Personal Corporation Coverage
Your agent’s E&O insurance was intended to protect you from any legal action that might be brought against you. Under Common Law and the Civil Code (Quebec), professionals are held to a higher standard by virtue of their accreditation and training.
If you have set up a corporation under which you conduct your business, this firm could also be named in any action against you. If you have licensed agents other than yourself working in your firm (including licensed administrative assistants), your firm’s exposure to claims risk is higher. More clients also means greater exposure.
In certain circumstances, the APA E&O coverage you carry can be extended to cover your corporation.
Protection for “personal corporations” is included under the APA program
When you purchase your individual coverage (A, B, C) with the APA, coverage for “Personal Corporation” is automatically included. This means that, if eligible, the agent’s business is considered to be an additional insured under the APA agent’s E&O coverage.
However, not all corporations are the same; some, depending on their ownership structure, may not qualify for personal corporation coverage, and would therefore require separate corporate coverage.
Please read the information provided here to ensure your personal corporation conforms to the APA Master Policy. If you are unsure, please contact the APA member service team.
A personal corporation is defined as a corporation owned by the certificate holder, or jointly with their spouse, provided that such corporation does not conduct any business independent of the certificate holder, nor employs any other licensed or unlicensed agents, but only with respect to its liability as it might arise out of the certificate holder’s activities specified as covered elsewhere in the policy.
Please refer to the master policy wording for actual policy definitions and for business activities covered
A brief interpretation of what is and is not a personal corporation …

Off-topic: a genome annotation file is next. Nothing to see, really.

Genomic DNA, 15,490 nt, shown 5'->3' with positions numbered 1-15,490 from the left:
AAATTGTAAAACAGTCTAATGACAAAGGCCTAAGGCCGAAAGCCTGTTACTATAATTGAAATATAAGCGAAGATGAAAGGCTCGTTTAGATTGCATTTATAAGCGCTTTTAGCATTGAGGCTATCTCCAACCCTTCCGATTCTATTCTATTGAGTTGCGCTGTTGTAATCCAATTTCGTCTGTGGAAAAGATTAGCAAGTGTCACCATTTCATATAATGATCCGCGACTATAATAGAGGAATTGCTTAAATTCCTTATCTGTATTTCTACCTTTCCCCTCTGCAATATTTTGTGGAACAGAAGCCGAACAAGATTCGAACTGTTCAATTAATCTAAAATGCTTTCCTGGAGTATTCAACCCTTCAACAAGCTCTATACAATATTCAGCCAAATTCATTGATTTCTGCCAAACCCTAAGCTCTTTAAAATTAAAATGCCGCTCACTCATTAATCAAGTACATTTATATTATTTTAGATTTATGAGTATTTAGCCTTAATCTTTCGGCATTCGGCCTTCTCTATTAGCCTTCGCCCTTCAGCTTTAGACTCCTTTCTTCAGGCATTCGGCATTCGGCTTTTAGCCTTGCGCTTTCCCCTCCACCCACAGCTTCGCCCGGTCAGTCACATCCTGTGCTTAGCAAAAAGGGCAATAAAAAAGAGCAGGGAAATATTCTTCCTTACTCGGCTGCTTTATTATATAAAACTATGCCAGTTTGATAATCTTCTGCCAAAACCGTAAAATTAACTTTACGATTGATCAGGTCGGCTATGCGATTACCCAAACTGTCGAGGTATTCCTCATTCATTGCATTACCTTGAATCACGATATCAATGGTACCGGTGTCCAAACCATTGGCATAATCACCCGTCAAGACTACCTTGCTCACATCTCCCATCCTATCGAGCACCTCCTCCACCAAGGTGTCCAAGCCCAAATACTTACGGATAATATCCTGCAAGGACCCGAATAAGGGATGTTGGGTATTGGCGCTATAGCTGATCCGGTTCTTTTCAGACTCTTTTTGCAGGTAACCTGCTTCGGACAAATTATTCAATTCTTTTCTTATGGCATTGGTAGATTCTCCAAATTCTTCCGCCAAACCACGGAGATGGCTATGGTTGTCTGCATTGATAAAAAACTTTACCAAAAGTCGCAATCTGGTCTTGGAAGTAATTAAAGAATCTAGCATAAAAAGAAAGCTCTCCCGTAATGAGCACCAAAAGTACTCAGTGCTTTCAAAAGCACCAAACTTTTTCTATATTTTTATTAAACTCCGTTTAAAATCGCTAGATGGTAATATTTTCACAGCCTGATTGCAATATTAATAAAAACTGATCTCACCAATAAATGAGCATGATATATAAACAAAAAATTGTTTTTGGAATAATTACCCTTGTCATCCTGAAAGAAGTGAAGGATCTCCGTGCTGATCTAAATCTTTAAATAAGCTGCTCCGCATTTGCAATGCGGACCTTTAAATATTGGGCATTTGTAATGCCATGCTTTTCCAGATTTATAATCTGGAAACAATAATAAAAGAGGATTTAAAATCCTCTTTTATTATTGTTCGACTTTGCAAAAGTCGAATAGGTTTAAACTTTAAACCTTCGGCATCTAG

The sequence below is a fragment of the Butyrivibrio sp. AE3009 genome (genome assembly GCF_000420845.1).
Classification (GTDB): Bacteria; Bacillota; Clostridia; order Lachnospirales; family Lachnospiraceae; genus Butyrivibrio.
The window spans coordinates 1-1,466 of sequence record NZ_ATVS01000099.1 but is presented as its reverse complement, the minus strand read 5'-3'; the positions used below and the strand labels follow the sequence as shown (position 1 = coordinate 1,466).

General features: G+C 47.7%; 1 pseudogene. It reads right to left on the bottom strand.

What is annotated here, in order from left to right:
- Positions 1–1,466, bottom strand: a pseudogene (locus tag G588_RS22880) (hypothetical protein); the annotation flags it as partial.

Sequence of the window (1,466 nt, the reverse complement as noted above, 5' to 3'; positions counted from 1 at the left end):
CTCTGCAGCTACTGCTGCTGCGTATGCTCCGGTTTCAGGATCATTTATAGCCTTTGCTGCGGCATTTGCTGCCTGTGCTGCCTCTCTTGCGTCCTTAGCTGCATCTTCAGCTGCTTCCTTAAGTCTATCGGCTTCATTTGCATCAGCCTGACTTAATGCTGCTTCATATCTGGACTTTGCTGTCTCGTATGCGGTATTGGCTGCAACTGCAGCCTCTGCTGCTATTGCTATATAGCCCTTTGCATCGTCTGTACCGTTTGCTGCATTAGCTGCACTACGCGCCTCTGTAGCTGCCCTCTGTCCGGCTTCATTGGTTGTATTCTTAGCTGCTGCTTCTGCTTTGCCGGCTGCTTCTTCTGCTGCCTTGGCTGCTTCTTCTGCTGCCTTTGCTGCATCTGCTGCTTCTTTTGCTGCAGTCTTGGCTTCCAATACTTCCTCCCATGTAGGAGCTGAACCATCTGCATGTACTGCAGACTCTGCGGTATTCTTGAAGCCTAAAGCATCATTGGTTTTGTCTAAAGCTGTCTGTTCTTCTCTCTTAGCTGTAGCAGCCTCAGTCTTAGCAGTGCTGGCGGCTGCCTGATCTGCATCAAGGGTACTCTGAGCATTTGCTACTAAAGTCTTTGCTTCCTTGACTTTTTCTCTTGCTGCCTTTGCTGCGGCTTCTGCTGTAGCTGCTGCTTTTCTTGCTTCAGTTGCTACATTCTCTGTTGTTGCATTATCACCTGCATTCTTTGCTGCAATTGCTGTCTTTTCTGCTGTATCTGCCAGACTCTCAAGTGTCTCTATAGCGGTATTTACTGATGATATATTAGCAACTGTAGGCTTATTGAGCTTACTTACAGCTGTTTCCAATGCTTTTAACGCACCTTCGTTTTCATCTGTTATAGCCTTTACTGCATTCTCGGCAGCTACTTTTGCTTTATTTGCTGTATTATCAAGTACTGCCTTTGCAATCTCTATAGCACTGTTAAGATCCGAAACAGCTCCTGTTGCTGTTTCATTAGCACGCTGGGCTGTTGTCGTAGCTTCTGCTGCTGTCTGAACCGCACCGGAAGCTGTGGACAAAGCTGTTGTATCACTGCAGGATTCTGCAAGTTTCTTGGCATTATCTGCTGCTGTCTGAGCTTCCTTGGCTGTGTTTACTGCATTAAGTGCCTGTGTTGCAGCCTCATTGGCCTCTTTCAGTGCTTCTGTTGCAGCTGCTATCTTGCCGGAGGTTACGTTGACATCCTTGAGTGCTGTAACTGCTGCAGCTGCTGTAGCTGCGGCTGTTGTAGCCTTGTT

- JOHN DOE
- A licensed Life agent
- A sole proprietor who operates under the trade name John Doe Financial Services
- Eligible to be added to his APA plan agent’s E&O Certificate of Insurance
- JANE DOE
- A licensed Life agent
- A corporation through which he runs his life business, Jim Doe Insurance Ltd
- Owns the company jointly with his wife, who is unlicensed
- Qualifies as a personal corporation and can be added to his APA plan agent’s E&O Certificate of Insurance as an additional insured
- JERRY DOE
- A licensed Life agent
- A corporation through which he runs his life business, Jerry Doe Insurance for Life Inc, owned by a family trust
- Does not qualify as a personal corporation because it is not owned by him solely or jointly with his unlicensed spouse
- Required by the provincial regulator that issued his Life license to carry a separate corporate E&O policy because he can’t include his corporation under his agent’s E&O coverage as an additional insured
If your Corporation isn’t eligible to be an Additional Insured under your APA E&O Agent’s E&O Coverage.
If your corporation isn’t eligible to be added as an additional insured, your firm has limited protection under your agent’s E&O coverage. In fact, the coverage for your firm is limited to “vicarious liability,” provided you’ve declared your firm on your agent’s E&O insurance application.
What is “vicarious liability”?
In Common Law and under the Civil Code, the doctrine of vicarious liability establishes that in an employer-employee or agency-agent relationship, the employer or agency may be held liable for the conduct of its employees, without proving actual negligence.
However, should a claim be brought against your firm alleging negligence (“direct” liability), such as allegations of negligent hiring, negligent supervision or training, your agent’s E&O policy won’t respond to defend your firm because this does not constitute vicarious liability. Neither will the policies carried by any of your employed or contracted agents respond for direct liability allegations. Also, where a licensed agent has left the firm, or where the agent has failed to maintain individual E&O coverage, and a suit is brought against the firm alleging negligence on the part of the former employee, your firm could be called upon by the courts to respond. Under these circumstances and many other situations, your agent’s E&O policy won’t respond to protect your firm. Any legal expenses or court awards would be borne entirely by your firm.
Where your corporation is ineligible to be covered an additional insured, we recommend consideration of a separate corporate E&O policy. The APA has solutions for firms like yours.